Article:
Russia struggles to replenish troops in Ukraine

Prisoners in the St. Petersburg penal colony expected a visit by officials, thinking it would be some sort of examination. Instead, men in uniform arrived and offered them a pardon — if they agreed to fight alongside the Russian army in Ukraine.

About a dozen people got out of prison in the days that followed, according to a woman whose boyfriend is serving time in prison. Speaking on condition of anonymity for fear of reprisal, she said her boyfriend was not among the applicants, but that he “couldn’t think about it” with years remaining in prison.

As Russia continues to suffer losses in it, Invasion of Ukrainenow approaching six months, the Kremlin has refused to announce a full-scale mobilization — a move that may be highly unpopular with President Vladimir Putin instead to make up for the lack of personnel. It has led to clandestine recruitment practices, such as using prisoners to

This also comes amid reports that hundreds of Russian soldiers have refused to fight and are about to quit the military.

Alexey Tabarov, a lawyer who runs a law firm at a conscription school, said: “We are witnessing a mass exodus of people who want to leave the war zone. It’s the people who tied the knot,” he said. aid group.

The group has been inundated with requests from men wanting their contracts terminated, and “I personally get the impression that anyone who can get away is ready to get away,” Tabarov said. “And the Department of Defense is digging deep to find anyone they can persuade to comply.”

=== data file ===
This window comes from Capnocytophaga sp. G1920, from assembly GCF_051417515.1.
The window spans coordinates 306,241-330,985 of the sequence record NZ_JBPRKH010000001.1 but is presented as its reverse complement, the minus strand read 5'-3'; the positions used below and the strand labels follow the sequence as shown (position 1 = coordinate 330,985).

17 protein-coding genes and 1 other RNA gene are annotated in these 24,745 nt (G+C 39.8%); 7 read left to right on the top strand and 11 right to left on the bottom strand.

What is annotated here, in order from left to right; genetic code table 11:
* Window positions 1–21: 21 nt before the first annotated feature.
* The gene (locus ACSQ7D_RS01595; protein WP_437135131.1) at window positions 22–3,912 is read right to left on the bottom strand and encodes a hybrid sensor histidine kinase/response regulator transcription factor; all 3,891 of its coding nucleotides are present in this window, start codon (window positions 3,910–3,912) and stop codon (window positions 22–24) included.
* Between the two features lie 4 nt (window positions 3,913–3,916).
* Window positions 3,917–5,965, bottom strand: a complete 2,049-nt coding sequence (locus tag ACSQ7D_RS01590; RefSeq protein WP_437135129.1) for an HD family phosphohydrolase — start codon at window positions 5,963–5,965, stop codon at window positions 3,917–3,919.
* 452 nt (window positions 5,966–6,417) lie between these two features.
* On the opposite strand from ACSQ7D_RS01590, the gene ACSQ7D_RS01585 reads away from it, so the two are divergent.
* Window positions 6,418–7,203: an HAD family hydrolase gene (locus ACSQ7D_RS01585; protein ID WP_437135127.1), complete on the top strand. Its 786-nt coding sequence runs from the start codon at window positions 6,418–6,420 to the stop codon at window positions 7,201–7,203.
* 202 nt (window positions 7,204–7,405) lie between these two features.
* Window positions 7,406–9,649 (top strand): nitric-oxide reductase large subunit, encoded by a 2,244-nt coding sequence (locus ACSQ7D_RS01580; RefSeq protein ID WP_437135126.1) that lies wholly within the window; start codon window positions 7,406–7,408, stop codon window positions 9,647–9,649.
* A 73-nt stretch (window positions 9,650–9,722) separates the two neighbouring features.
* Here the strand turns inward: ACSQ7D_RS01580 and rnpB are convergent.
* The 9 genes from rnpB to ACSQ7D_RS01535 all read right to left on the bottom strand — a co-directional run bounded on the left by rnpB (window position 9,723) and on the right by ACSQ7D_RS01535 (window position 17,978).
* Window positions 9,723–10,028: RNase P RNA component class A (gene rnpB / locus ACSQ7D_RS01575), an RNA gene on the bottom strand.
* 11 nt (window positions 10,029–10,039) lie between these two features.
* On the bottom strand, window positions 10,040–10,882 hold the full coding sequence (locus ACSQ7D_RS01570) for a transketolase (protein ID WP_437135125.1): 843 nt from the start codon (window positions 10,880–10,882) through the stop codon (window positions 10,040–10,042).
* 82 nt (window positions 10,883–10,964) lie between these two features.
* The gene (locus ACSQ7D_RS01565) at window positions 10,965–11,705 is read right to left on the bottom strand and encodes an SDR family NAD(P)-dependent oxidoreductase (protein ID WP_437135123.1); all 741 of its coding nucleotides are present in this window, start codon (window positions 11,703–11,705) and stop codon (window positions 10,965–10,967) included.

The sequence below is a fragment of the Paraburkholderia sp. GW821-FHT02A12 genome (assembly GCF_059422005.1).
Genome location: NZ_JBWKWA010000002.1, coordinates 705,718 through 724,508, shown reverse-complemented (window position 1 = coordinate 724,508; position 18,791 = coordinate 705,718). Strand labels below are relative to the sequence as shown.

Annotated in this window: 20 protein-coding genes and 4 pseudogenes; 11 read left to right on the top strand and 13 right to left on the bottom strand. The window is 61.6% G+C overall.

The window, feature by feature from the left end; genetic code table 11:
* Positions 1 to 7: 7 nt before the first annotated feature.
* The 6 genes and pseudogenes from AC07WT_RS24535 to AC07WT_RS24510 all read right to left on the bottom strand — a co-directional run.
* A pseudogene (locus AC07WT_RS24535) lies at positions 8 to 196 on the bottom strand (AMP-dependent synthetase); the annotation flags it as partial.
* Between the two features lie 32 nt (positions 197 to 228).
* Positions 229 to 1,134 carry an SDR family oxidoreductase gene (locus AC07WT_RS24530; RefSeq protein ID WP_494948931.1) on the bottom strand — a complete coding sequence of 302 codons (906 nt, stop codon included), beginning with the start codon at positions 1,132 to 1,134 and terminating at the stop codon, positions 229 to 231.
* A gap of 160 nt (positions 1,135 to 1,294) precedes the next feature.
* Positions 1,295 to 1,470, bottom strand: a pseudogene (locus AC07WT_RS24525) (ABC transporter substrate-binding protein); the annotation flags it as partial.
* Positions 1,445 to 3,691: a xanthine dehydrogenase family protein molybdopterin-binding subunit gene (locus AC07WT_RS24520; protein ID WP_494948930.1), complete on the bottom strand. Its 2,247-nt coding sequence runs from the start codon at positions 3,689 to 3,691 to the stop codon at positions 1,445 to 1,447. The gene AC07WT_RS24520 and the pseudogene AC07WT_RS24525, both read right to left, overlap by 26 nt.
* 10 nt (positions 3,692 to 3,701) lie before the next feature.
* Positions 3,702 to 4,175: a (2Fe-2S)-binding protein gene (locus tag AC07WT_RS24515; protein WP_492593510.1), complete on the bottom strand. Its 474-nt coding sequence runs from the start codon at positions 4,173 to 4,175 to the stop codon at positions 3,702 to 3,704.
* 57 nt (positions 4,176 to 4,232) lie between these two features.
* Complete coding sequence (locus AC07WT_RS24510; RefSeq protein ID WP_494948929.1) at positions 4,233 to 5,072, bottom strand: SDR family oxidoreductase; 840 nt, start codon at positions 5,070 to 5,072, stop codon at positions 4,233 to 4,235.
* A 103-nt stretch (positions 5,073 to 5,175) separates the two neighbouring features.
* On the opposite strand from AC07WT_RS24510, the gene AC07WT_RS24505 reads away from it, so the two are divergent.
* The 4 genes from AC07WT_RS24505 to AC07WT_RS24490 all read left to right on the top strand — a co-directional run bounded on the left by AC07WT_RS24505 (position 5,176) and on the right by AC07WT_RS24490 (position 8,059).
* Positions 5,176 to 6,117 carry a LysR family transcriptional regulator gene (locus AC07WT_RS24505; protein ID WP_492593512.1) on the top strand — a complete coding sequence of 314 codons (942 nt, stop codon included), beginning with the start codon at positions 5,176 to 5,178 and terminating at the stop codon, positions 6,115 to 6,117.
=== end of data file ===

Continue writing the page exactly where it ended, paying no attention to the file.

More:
The defense ministry denies that “mobilization activities” are taking place, but officials appear to be doing everything in their power to encourage enlistment. Billboards and public transport ads everywhere proclaim “this is the job” and encourage men to enlist. Authorities have set up mobile recruitment centers in some cities, including the site of a half marathon in Siberia in May.

Local governments organize “volunteer battalions” advertised on national television. Business daily Kommersant counts at least 40 such organizations in 20 regions, with officials promising volunteers salaries and bonuses worth between $2,150 and almost $5,500 a month.

AP looked at thousands of job openings on various military professional job search sites.

The British military said this week that Russia had formed a major new ground force called the 3rd Corps from a “volunteer battalion”. This recruits men up to his 50s and requires only a secondary school education, while offering “lucrative cash bonuses.” sent to Ukraine.

However, complaints have also surfaced in the media that some people have not received their promised payments, but these reports cannot be independently verified.

In early August, Tabarov said he began receiving multiple requests for legal assistance from reservists ordered to participate in two-month training in areas near the border with Ukraine.

Vladimir Osechkin, founder of’s prisoner’s rights group, citing prisoners and their relatives his group has contacted, said prison recruitment has taken place in seven regions in recent weeks. .

This is not the first time authorities have used such tactics. The Soviet Union adopted a “prisoner battalion” during World War II.

Not only in Russia. Early in the civil war, Ukrainian President Volodymyr Zelensky promised to grant amnesty to veterans behind prison if they volunteered, but it remains unclear if anything was gained from that. .

In the current situation, it is not the Ministry of Defense that is recruiting prisoners, Wagner Group, Russia’s secret private army.